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The Importance of Efficacy in Cosmeceutical Beauty
By: Abby Penning
Posted: November 1, 2011, from the November 2011 issue of GCI Magazine.
page 5 of 6“In my opinion, there is still some confusion about the different types of trials that products are subjected to,” says Verallo de Bertotto. “The most valid, scientifically, are evidence-based clinical trials that are usually randomized and double-blinded.
Some brands talk about clinical studies, but there is a wide range of trials that can be done—from purely in vitro to in vivo; from trials on thousands of people but with unblinded products that simply ask for the users’ experience, to evidence-based trials.”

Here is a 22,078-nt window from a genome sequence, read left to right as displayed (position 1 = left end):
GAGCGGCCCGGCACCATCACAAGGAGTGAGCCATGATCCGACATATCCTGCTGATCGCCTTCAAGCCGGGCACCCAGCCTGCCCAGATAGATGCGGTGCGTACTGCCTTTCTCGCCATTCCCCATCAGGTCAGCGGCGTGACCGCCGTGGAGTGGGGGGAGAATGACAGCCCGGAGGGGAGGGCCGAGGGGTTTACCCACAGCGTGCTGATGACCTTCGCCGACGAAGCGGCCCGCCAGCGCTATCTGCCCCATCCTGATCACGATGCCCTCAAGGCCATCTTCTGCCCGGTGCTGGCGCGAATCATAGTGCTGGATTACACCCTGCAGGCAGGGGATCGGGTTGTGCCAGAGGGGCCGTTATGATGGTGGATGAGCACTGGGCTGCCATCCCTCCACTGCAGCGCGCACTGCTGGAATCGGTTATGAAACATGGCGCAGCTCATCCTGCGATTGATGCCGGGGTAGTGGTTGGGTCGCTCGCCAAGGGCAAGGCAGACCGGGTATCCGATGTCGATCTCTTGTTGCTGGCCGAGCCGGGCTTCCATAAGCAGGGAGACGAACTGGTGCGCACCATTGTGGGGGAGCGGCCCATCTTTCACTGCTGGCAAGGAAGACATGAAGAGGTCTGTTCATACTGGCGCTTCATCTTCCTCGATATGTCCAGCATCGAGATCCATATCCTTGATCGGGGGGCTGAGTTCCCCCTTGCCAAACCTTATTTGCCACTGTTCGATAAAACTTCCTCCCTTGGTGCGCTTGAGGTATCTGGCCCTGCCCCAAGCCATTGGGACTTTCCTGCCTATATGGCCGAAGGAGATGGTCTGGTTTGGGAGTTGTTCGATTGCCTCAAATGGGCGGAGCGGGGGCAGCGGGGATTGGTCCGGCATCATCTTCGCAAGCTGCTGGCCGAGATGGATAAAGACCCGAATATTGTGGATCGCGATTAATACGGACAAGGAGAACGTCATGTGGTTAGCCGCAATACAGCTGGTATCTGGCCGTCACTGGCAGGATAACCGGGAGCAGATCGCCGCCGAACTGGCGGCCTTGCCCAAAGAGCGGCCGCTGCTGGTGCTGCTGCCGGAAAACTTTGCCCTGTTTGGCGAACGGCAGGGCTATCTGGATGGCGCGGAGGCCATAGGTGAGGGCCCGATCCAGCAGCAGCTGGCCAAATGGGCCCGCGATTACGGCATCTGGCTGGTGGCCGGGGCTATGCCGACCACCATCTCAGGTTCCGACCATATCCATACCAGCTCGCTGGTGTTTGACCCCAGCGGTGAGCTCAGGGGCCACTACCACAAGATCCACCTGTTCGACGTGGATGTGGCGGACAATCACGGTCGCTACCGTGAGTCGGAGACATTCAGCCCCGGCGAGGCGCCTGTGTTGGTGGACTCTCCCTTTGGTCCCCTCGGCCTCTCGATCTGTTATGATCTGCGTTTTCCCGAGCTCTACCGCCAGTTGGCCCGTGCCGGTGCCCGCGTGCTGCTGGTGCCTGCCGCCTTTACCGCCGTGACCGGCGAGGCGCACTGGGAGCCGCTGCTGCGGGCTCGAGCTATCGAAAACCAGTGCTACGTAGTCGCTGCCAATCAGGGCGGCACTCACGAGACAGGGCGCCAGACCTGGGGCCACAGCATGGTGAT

Helping consumers understand the trials products have undergone helps them determine how valuable a product truly is. “I think this knowledge will probably grow among consumers before many brands make it a point to discuss clinical trials in detail, and probably this growth among consumers will occur as organically as their knowledge has via online research and word-of-mouth,” Verallo de Bertotto comments.
Developing smart marketing campaigns that also are able to convey appropriate expectations from the use of cosmeceutical products is another way to make a significant connection with cosmeceutical consumers. “I think the consumer expectation of cosmeceuticals has to be realistic. They are not meant to replace or surpass in-office [dermatological] procedures,” says Foltis. “They are adjuncts to help prolong the benefits of in-office procedures. If they are indeed used alone, then the consumer must have some reasonable expectation of the end benefit.”
As innovations spread throughout the segment and consumers continue to become more familiar and comfortable with cosmeceuticals, the segment itself will continue to change. “I see the market becoming more simplified, combining categories and forms and innovations in their form and delivery,” says Borba.